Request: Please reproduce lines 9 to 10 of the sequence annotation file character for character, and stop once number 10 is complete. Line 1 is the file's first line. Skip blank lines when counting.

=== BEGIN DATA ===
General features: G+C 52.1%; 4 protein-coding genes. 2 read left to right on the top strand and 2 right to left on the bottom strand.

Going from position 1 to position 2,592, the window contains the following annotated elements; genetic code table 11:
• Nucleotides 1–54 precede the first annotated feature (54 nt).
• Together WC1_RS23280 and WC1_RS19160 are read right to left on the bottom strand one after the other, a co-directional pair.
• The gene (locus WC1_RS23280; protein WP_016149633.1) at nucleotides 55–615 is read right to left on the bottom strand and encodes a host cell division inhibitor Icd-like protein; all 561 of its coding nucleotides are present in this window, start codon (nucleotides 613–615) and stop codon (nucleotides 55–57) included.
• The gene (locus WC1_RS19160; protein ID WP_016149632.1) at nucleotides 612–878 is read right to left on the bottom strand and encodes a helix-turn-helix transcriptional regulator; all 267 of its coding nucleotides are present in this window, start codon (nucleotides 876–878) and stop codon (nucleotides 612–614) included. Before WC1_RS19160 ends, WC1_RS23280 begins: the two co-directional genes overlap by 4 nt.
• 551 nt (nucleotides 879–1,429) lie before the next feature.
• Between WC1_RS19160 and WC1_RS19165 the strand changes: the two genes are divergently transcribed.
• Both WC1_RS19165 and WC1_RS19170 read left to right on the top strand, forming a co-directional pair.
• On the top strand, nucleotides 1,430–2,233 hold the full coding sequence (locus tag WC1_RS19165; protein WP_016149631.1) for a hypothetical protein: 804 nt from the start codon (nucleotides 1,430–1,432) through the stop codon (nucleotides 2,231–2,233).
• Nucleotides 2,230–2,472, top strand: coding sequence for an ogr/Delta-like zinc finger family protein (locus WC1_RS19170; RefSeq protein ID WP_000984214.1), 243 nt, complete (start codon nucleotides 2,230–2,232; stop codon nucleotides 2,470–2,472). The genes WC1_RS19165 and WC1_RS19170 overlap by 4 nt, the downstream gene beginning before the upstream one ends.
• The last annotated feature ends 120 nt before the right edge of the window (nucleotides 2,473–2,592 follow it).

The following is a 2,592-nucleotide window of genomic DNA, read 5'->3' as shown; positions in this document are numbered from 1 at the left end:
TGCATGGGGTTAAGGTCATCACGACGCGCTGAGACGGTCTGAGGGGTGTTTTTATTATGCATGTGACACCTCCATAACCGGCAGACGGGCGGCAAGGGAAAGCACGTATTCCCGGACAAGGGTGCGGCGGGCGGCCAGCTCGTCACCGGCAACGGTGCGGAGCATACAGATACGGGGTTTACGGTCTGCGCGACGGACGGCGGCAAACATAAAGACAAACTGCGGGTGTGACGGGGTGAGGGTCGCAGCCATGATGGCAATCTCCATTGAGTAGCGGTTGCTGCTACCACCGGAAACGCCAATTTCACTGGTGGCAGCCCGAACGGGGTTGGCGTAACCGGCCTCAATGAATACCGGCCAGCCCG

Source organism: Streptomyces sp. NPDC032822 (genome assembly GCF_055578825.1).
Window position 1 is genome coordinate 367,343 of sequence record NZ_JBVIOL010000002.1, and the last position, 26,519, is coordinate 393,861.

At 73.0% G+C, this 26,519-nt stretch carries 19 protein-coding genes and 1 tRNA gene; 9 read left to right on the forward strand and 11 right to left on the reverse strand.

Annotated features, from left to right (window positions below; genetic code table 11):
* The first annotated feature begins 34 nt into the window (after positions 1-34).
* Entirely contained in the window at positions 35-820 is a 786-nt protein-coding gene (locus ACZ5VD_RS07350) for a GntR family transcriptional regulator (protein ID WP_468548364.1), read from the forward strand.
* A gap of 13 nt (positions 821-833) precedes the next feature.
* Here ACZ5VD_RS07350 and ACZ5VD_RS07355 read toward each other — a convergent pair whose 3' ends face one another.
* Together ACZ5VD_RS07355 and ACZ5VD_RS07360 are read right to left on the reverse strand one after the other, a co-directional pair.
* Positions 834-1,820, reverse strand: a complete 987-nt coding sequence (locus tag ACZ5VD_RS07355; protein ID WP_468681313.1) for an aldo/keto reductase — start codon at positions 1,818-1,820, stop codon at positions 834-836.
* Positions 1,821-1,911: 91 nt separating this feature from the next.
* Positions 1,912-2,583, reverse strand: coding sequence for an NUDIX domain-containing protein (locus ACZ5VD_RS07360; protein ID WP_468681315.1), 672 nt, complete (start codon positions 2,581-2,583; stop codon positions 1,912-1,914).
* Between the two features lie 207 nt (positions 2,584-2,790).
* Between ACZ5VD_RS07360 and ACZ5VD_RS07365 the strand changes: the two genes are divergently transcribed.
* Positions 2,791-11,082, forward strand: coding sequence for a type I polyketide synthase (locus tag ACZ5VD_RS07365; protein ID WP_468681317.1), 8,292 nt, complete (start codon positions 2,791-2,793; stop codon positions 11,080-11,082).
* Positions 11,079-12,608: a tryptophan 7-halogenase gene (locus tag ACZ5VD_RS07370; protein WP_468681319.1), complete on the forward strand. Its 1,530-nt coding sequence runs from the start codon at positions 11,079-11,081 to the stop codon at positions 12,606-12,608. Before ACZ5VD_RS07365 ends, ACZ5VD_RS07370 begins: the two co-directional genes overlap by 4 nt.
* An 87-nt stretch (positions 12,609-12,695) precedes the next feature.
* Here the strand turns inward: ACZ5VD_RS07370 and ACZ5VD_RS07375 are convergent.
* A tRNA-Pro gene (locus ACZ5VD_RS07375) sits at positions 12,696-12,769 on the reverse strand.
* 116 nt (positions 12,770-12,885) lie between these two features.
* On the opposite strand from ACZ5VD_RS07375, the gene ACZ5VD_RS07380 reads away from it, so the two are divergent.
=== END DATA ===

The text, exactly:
• Both WC1_RS19165 and WC1_RS19170 read left to right on the top strand, forming a co-directional pair.
• On the top strand, nucleotides 1,430–2,233 hold the full coding sequence (locus tag WC1_RS19165; protein WP_016149631.1) for a hypothetical protein: 804 nt from the start codon (nucleotides 1,430–1,432) through the stop codon (nucleotides 2,231–2,233).